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Published on January 17th, 2013 | by GBE FACTS

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The Case for Comprehensive Energy Audits in Small to Midsize Buildings

This article about the importance of energy audits for commercial buildings was written by Mike Kaplan from Retroficiency provides worthwhile information regarding energy efficiency audit solutions.

When it comes to utility energy efficiency programs, there are a litany of solutions addressing the residential market.  And large commercial customers often have access to personal account managers who can help guide them to the right program (although those account managers could be more effective with sophisticated energy analytics).

Lost in the shuffle is often the small to midsize building. In fact, utility executives consistently comment that this customer segment can be the most difficult to drive energy efficiency savings. Small and midsize buildings combine the main challenges of residential and commercial. Like residential, there are many sites (95% of the 5.2 million buildings in the US are less than 50,000 square feet). On the other hand, small and midsize buildings have energy systems that can be just as complex as many larger buildings, making it equally difficult to quickly and cost-effectively identify and evaluate energy conservation measures (ECMs).

So what strategies can utilities develop to attack these buildings?  Most importantly, they must be able to target the buildings with the greatest potential and engage them with compelling operational and retrofit opportunities to get them interested in efficiency.  And they must do it at scale.  Analyzing interval consumption data or employing statistically based asset analytics like Retroficiency’s can help here.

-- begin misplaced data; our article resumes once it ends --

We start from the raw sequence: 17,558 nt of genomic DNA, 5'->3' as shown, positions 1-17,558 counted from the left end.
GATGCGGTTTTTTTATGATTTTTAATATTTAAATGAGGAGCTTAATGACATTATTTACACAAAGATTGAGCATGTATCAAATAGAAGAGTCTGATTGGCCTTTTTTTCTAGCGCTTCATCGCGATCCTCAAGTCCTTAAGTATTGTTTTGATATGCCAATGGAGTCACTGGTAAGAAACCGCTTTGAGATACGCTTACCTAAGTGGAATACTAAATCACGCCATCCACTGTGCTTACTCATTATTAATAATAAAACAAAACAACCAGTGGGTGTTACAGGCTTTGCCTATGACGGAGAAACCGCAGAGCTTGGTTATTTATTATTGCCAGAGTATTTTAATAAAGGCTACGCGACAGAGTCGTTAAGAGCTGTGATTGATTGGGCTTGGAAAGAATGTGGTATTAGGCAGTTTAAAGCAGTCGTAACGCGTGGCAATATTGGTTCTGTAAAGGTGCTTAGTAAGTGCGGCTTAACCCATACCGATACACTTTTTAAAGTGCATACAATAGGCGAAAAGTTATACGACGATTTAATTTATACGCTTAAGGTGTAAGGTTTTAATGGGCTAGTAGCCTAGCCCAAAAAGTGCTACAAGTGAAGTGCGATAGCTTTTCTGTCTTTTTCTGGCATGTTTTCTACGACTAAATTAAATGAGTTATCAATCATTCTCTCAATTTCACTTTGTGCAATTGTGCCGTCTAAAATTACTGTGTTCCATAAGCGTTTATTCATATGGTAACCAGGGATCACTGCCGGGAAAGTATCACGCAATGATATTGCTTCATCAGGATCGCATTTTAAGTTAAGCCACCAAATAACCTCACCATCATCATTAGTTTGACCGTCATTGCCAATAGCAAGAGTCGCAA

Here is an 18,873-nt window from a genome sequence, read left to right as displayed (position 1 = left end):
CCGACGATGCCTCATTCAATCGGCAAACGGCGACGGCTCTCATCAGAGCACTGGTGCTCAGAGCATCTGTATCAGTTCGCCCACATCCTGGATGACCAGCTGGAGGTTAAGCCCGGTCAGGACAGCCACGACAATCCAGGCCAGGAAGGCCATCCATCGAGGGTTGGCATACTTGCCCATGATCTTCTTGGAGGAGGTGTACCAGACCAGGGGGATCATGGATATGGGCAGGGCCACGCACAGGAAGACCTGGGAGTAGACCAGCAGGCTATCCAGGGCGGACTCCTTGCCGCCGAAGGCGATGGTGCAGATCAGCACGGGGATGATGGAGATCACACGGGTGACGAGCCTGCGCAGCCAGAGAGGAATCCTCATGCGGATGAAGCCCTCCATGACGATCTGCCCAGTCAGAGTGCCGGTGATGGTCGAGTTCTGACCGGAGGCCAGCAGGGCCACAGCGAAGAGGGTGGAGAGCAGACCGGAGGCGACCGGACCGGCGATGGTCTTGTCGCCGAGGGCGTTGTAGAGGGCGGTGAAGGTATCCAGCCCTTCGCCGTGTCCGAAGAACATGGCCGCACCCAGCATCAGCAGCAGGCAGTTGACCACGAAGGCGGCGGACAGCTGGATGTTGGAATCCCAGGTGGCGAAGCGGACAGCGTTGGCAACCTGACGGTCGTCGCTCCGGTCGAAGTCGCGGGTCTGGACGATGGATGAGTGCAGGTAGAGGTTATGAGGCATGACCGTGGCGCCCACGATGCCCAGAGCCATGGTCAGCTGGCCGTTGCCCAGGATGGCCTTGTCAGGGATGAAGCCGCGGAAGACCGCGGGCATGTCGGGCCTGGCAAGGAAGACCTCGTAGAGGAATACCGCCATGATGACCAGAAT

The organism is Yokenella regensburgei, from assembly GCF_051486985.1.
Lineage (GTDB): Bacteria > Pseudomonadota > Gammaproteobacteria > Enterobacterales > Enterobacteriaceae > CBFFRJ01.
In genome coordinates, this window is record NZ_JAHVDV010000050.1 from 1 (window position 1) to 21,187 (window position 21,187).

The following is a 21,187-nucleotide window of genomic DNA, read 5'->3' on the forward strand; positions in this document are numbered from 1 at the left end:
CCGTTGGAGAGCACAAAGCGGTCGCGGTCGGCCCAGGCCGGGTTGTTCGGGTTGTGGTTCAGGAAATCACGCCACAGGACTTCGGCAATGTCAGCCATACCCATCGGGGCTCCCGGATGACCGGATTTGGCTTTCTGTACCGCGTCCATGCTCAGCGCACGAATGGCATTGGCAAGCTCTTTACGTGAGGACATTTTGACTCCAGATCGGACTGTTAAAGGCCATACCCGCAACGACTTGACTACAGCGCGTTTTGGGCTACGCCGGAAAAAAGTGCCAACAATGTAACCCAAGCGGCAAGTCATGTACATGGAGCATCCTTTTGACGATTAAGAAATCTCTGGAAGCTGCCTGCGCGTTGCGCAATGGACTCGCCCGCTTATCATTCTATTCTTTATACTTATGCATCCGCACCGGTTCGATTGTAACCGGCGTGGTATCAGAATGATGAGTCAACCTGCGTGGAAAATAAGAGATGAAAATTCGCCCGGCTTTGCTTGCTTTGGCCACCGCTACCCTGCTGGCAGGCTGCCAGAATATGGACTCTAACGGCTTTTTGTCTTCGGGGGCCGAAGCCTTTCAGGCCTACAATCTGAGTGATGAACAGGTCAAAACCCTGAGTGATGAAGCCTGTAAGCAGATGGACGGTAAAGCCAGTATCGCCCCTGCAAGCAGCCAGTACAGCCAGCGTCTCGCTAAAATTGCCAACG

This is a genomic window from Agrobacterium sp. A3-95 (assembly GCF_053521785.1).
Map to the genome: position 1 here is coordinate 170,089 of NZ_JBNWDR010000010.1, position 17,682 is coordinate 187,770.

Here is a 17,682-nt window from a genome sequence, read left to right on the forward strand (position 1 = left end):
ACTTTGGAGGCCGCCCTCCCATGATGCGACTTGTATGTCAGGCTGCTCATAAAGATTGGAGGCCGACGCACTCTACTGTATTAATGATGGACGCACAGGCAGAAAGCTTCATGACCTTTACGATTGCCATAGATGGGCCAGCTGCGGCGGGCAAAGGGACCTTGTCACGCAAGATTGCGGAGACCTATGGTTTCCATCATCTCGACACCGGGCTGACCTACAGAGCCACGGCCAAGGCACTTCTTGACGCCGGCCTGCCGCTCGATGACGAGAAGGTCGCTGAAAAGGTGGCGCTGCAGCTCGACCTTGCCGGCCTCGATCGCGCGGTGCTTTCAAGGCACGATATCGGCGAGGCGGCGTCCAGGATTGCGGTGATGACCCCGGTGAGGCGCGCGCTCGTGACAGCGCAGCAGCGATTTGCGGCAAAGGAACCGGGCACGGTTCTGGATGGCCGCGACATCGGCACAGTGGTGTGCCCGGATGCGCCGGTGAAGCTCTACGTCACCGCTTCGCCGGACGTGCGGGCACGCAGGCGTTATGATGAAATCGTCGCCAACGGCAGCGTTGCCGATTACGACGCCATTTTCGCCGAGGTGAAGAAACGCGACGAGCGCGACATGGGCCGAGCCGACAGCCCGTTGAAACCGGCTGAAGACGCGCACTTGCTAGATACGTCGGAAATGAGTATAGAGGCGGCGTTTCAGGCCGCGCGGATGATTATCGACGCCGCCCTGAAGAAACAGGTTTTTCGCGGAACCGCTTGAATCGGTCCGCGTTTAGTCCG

But what happens once a building owner wants to go to the next stage of developing ECMs through an on-site energy audit? Historically, small business audits have been dominated by single measure evaluations – often lighting – tied to prescriptive programs. The reason for this is that with traditional tools, such as spreadsheets or complex energy models, it has not been economical for auditors to deliver a comprehensive, whole building audit. Given the amount of consumption for a single small building, it has been difficult to justify the many hours spent on data collection, making engineering calculations or setting up models, and developing reports to submit for utility incentives.  The result has been to default to the lowest common denominator – a simple lighting audit by counting fixtures and determining the wattage difference between the current lights and the lighting retrofit.

But what about the other major systems, such as heating, cooling, hot water, ventilation and plug loads? And what about operational changes to reduce consumption? Amongst a sampling of buildings under 50,000 square feet analyzed by energy engineers with Retroficiency’s Automated Energy Audit (AEA), lighting accounted for an average of approximately 25% of the total savings opportunity in the recommended ‘mid-term’ package (typically a payback of 2-3 years).

How can we capture the remaining 75% of the opportunity?  Instead of spending the minimal amount of time possible completing a lighting audit, auditors could use a tool like AEA to do a comprehensive on-site energy audit. Even if the comprehensive audit took slightly longer, the assessment would capture 4x more savings. Additionally, building owners will be much more likely to actually implement measures and realize those savings, because they have the option to select the most optimal measures for their site out of all possibilities, not just lighting.

Utilities and their partners must re-think their approach to small and mid-sized buildings. With analytics-driven targeting and engagement, followed by comprehensive audits, these buildings can transition from utilities’ biggest energy efficiency challenge, to their biggest opportunity.

Source: Retoficiency

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